Caroline Moorehead on the Exemplary Life of Lesley Blanch
This review originally appeared in The TLS, whose website is www.the-tls.co.uk, and is reposted with permission.
When, towards the end of the 1960s, Lesley Blanch came to write her autobiography, Journey into the Mind’s Eye, she wove it around the story of a first great love, a man she named only as the Traveller. A Tartar from the great steppes, with slanting eyes and amber skin, infinitely exotic in his fur-lined greatcoat and soft leather boots, the Traveller came to her nursery and told her tales of hump-backed horses, stuffed sturgeon and Mongol warriors.
He sent her gifts from the bazaars he visited on his travels and called her by Russian nicknames until she found herself living in a fabled parallel dream world. When she was seventeen, he took her on an overnight train to Dijon and they pretended that it was the Trans-Siberian Railway. She learnt to love him “properly”, and believed herself engaged. But on her twenty-first birthday, along with a prayer mat and an icon, came a farewell letter; she never saw him again.
Did the Traveller exist? Almost certainly not, at least not in the form in which she cast him. There was no charming nursery or aristocratic parentage, as Anne Boston discovered when she embarked on her biography of Blanch [“Lesley Branch: Inner Landscapes, Wilder Shores”], but a semi-detached in Chiswick and two grandfathers who were both skilled tradesmen. But the mythical Traveller, conveniently coming at a moment when all things Russian were in vogue, gave her a delight in samovars and patterned kilims, in tapestries and rooms full of low tables and brightly coloured silks and in the notion of travel, to remote and extraordinary lands. Blanch once described Aimée Dubucq de Rivéry, one of the heroines of The Wilder Shores of Love, as “character plus opportunity equals future”. The words might be Blanch’s own epitaph.
Born in 1904, Blanch was sent to St Paul’s Girls School [in London], where her teachers complained that she lacked team spirit, though she showed some talent for art. She left at sixteen, prodigiously well read and very pretty, with curly fair hair and a will of iron. What she called her “run-away game” allowed her to escape in her mind to tented nomad encampments and the mountains of the Caucasus, which she called the “landscapes of my heart”. A brief stint at the Slade [School of Fine Arts] taught her to draw, illustrate and decorate, and she began to earn her living designing book jackets and posters. She was so pretty that she was always surrounded by men, but they were never exotic enough and they bored her. She liked to dress up, usually à l’orientale, and she made friends with the Sitwells, Harold Acton and Peter Quennell. Unhappiness was not something she was prepared to dwell on: an illegitimate daughter seems to have been put up for adoption and forgotten.
Blanch made a first marriage, at twentyfive, to an advertising agent called Robert Wimberley, but soon realized her mistake. Among the affairs that followed was one with the theatre impresario Komisarjevsky — memorably nicknamed “come-and-seduce-me” by Edith Evans — who was satisfactorily oriental but not a man to commit himself. In the summer of 1935, needing to make money, Blanch wrote a first article for Harper’s Bazaar on the tyranny of beige. She had an easy, natural style, an unusual imagination and considerable energy; and she was happy to write about everything from bad English food to a new ballet by Diaghilev. Before long she was features editor on Vogue. When war came, Blanch and the photographer Lee Miller travelled about in search of patriotic subjects.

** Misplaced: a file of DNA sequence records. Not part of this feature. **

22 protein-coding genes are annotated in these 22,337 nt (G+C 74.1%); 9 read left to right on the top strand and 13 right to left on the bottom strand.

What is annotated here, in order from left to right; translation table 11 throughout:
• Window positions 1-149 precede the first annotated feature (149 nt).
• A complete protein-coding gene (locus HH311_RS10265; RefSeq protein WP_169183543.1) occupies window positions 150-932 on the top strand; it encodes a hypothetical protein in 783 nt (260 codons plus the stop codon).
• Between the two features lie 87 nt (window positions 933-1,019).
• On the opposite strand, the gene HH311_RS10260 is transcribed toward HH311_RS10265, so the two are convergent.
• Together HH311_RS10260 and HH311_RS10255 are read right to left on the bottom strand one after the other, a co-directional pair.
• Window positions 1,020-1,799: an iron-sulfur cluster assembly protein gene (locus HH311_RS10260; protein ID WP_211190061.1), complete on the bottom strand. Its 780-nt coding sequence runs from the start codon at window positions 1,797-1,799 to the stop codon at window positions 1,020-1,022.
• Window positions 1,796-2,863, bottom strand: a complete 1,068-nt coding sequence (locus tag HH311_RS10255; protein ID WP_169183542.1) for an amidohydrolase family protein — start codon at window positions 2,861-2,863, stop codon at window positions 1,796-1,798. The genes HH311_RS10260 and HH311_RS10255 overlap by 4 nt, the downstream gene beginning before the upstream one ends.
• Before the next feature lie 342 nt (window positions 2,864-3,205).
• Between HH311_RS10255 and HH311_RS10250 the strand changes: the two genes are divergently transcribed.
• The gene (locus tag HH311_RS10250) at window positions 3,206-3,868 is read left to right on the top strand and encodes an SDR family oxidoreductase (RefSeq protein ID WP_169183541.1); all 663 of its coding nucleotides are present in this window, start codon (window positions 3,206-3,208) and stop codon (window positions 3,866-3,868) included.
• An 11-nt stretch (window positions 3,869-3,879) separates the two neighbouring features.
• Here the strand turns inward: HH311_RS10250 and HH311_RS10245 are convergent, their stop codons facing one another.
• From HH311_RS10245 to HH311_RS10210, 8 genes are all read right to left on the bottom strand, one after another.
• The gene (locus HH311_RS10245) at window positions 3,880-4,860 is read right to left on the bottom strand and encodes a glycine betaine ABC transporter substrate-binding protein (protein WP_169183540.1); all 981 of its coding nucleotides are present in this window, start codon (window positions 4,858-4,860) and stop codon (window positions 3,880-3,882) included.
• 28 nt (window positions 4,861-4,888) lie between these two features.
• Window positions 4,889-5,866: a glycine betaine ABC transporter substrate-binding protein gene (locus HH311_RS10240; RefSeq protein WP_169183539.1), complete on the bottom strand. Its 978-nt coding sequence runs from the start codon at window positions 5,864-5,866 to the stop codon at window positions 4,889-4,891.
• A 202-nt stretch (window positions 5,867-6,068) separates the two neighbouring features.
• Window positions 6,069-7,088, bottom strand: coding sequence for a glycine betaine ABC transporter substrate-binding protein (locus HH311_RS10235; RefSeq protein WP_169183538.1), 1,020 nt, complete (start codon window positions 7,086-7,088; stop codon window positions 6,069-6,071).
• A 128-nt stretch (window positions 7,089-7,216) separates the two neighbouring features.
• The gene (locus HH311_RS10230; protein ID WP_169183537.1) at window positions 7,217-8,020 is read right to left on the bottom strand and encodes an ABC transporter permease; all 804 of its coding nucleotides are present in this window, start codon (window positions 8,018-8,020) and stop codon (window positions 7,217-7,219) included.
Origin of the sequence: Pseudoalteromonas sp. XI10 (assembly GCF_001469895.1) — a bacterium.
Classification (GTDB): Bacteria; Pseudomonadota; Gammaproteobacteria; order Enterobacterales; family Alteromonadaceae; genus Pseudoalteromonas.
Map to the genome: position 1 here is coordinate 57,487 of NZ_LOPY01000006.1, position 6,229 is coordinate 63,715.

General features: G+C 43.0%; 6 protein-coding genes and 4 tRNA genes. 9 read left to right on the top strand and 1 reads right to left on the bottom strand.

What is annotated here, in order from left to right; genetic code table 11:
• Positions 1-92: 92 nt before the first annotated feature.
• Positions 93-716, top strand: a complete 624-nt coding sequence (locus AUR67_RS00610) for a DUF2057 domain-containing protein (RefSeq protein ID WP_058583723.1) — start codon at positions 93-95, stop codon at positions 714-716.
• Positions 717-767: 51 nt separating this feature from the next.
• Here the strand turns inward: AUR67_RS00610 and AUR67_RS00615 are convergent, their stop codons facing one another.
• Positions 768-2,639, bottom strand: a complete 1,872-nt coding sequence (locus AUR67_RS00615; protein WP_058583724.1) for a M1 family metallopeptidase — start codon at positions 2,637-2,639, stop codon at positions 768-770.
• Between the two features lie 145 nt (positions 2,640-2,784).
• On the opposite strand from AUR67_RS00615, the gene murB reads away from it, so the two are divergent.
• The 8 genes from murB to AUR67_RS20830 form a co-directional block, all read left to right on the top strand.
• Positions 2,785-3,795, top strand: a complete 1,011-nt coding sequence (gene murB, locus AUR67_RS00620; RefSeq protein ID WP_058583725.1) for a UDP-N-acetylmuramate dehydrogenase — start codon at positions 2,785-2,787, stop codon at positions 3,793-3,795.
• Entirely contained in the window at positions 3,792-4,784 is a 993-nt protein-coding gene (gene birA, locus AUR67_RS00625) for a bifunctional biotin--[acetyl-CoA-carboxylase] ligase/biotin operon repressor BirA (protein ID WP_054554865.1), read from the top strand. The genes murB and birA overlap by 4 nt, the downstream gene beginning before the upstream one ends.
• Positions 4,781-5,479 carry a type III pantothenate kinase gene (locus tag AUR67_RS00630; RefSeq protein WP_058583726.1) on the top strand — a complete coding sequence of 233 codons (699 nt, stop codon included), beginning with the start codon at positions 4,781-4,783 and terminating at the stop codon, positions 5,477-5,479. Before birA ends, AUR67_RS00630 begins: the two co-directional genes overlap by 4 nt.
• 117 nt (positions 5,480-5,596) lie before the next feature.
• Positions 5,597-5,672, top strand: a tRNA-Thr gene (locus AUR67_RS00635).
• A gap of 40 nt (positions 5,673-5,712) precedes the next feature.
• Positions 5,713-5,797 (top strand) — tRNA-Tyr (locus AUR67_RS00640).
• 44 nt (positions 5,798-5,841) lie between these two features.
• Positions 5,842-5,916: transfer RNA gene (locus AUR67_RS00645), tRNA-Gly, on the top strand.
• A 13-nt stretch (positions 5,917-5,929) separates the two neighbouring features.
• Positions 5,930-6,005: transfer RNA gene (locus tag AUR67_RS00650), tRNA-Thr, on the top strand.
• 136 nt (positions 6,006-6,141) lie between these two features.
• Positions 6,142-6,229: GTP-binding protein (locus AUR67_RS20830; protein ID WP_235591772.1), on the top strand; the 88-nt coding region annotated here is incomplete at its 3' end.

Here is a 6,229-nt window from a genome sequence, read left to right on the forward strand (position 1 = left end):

In 1944, when London became the capital of the Free French, she met another version of her Traveller. Romain Gary was Lithuanian, an airman with a Croix de Guerre who had a long face like a Russian icon and who had written a novel (Éducation européenne). Her friends referred to him as “Lesley’s frog”. Gary was ten years younger, and as steeped in his own mythologies as she was in hers. For a while, their marriage survived on mutual infidelities. When Gary joined the French diplomatic service and was posted to Bulgaria, Blanch went with him, as she did later to New York and Hollywood, where he became a sort of French ambassador to the stars. But Gary was limitlessly selfish, capricious and philandering, with a taste for young girls, and the marriage foundered when he found literary fame with Les Racines du ciel (1956; The Roots of Heaven) and went off with the gamine Jean Seberg.One of the most unexpected sides to Blanch’s character was her dedication to work. Extremely versatile, turning her hand to design, painting, fiction, journalism and history, she never stopped working. Boston conjures up a pleasing scene of the two of them at work, Gary at one end of the house and Blanch at the other, barely meeting, each wrapped up in a cocoon of ruthless creativity. While she wrote, she listened to Bach, Bob Dylan, or reggae; but not Wagner, which she saved for serious listening.